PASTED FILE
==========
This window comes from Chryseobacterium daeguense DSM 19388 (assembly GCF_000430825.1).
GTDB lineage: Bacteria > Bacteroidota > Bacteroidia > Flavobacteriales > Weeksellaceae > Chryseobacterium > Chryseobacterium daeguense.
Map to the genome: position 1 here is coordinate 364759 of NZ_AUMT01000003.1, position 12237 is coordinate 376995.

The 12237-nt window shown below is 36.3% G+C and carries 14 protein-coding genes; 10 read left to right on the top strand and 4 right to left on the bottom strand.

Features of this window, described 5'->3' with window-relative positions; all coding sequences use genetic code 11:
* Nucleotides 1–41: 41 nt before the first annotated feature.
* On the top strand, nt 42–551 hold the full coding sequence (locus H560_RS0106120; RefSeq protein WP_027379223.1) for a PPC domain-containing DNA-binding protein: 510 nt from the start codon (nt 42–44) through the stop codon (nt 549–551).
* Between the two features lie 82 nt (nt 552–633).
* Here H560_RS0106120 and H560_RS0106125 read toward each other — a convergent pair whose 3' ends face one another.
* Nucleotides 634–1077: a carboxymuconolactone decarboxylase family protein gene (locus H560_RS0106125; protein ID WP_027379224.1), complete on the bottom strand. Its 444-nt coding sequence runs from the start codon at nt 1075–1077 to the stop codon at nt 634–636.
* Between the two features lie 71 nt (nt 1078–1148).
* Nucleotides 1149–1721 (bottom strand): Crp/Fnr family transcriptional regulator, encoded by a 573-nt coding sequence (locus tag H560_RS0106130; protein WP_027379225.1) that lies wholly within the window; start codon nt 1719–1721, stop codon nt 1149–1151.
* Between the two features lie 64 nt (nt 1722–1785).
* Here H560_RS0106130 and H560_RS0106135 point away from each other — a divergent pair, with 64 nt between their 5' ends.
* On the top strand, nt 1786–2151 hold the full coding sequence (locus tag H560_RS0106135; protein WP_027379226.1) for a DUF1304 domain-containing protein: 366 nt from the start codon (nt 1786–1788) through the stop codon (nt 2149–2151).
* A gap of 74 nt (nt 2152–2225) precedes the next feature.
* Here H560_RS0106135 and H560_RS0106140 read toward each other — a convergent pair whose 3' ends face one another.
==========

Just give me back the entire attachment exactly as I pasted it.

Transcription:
This window comes from Chryseobacterium daeguense DSM 19388 (assembly GCF_000430825.1).
GTDB lineage: Bacteria > Bacteroidota > Bacteroidia > Flavobacteriales > Weeksellaceae > Chryseobacterium > Chryseobacterium daeguense.
Map to the genome: position 1 here is coordinate 364759 of NZ_AUMT01000003.1, position 12237 is coordinate 376995.

The 12237-nt window shown below is 36.3% G+C and carries 14 protein-coding genes; 10 read left to right on the top strand and 4 right to left on the bottom strand.

Features of this window, described 5'->3' with window-relative positions; all coding sequences use genetic code 11:
* Nucleotides 1–41: 41 nt before the first annotated feature.
* On the top strand, nt 42–551 hold the full coding sequence (locus H560_RS0106120; RefSeq protein WP_027379223.1) for a PPC domain-containing DNA-binding protein: 510 nt from the start codon (nt 42–44) through the stop codon (nt 549–551).
* Between the two features lie 82 nt (nt 552–633).
* Here H560_RS0106120 and H560_RS0106125 read toward each other — a convergent pair whose 3' ends face one another.
* Nucleotides 634–1077: a carboxymuconolactone decarboxylase family protein gene (locus H560_RS0106125; protein ID WP_027379224.1), complete on the bottom strand. Its 444-nt coding sequence runs from the start codon at nt 1075–1077 to the stop codon at nt 634–636.
* Between the two features lie 71 nt (nt 1078–1148).
* Nucleotides 1149–1721 (bottom strand): Crp/Fnr family transcriptional regulator, encoded by a 573-nt coding sequence (locus tag H560_RS0106130; protein WP_027379225.1) that lies wholly within the window; start codon nt 1719–1721, stop codon nt 1149–1151.
* Between the two features lie 64 nt (nt 1722–1785).
* Here H560_RS0106130 and H560_RS0106135 point away from each other — a divergent pair, with 64 nt between their 5' ends.
* On the top strand, nt 1786–2151 hold the full coding sequence (locus tag H560_RS0106135; protein WP_027379226.1) for a DUF1304 domain-containing protein: 366 nt from the start codon (nt 1786–1788) through the stop codon (nt 2149–2151).
* A gap of 74 nt (nt 2152–2225) precedes the next feature.
* Here H560_RS0106135 and H560_RS0106140 read toward each other — a convergent pair whose 3' ends face one another.